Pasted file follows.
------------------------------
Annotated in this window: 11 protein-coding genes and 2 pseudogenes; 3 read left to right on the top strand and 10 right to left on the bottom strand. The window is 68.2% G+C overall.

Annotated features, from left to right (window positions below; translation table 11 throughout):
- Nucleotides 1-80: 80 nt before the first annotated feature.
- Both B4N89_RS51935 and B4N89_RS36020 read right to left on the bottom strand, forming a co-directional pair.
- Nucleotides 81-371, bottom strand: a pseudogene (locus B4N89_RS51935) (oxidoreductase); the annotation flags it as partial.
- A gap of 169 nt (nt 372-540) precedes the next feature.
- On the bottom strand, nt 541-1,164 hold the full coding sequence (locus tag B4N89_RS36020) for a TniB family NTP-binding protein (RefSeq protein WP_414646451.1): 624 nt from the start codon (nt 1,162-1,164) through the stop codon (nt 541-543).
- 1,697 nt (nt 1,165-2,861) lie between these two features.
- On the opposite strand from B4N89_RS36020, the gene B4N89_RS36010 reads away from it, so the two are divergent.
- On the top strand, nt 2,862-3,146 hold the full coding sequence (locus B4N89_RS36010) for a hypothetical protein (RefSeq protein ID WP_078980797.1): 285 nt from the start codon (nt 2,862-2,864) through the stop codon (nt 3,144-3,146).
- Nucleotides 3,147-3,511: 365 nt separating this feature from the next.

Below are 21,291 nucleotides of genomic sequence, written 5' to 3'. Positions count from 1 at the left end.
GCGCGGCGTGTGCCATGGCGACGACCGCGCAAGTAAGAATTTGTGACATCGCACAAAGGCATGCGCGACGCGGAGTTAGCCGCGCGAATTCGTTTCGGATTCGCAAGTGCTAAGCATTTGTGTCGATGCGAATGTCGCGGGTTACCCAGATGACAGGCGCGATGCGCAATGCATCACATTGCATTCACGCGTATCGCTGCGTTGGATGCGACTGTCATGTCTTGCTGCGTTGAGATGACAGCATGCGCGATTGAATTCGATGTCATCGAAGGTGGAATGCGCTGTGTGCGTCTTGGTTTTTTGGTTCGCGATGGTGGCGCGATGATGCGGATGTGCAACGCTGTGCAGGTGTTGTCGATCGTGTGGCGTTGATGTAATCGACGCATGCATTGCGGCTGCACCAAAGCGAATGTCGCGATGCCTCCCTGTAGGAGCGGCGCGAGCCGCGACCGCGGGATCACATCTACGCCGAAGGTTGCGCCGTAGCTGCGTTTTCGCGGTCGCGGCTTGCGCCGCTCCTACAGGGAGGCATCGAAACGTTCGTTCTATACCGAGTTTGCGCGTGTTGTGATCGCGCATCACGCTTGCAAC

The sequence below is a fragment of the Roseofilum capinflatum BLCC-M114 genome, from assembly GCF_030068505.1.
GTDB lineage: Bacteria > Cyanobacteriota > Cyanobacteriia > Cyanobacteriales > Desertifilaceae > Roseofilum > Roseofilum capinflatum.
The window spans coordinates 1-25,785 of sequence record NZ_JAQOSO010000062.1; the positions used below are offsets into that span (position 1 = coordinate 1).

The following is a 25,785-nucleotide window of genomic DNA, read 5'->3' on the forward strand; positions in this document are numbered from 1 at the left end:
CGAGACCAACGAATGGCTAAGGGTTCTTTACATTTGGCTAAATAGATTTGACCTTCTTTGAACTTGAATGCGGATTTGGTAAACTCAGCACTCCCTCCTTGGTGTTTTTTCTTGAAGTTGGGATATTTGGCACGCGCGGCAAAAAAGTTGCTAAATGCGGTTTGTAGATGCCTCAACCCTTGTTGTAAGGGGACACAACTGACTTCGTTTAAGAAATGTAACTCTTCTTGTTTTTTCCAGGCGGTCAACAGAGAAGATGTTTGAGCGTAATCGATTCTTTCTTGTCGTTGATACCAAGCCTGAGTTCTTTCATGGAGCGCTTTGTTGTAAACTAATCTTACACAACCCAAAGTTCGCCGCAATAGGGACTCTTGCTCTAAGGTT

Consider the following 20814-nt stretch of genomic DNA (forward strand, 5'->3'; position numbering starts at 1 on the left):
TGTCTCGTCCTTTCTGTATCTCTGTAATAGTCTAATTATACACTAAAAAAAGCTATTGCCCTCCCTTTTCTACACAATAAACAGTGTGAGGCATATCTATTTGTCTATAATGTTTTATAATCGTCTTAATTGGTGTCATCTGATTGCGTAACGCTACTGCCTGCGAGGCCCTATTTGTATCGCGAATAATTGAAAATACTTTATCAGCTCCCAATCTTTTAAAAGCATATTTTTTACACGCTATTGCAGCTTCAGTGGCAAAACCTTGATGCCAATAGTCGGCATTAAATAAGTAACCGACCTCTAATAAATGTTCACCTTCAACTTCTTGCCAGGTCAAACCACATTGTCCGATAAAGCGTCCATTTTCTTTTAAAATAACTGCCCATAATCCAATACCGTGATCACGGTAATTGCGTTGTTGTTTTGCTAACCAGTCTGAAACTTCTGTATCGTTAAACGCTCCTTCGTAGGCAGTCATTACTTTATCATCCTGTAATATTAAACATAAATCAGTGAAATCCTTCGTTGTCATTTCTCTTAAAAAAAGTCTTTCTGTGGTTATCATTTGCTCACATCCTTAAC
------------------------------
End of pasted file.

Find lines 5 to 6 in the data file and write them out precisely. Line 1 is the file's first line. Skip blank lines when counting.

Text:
- Nucleotides 81-371, bottom strand: a pseudogene (locus B4N89_RS51935) (oxidoreductase); the annotation flags it as partial.
- A gap of 169 nt (nt 372-540) precedes the next feature.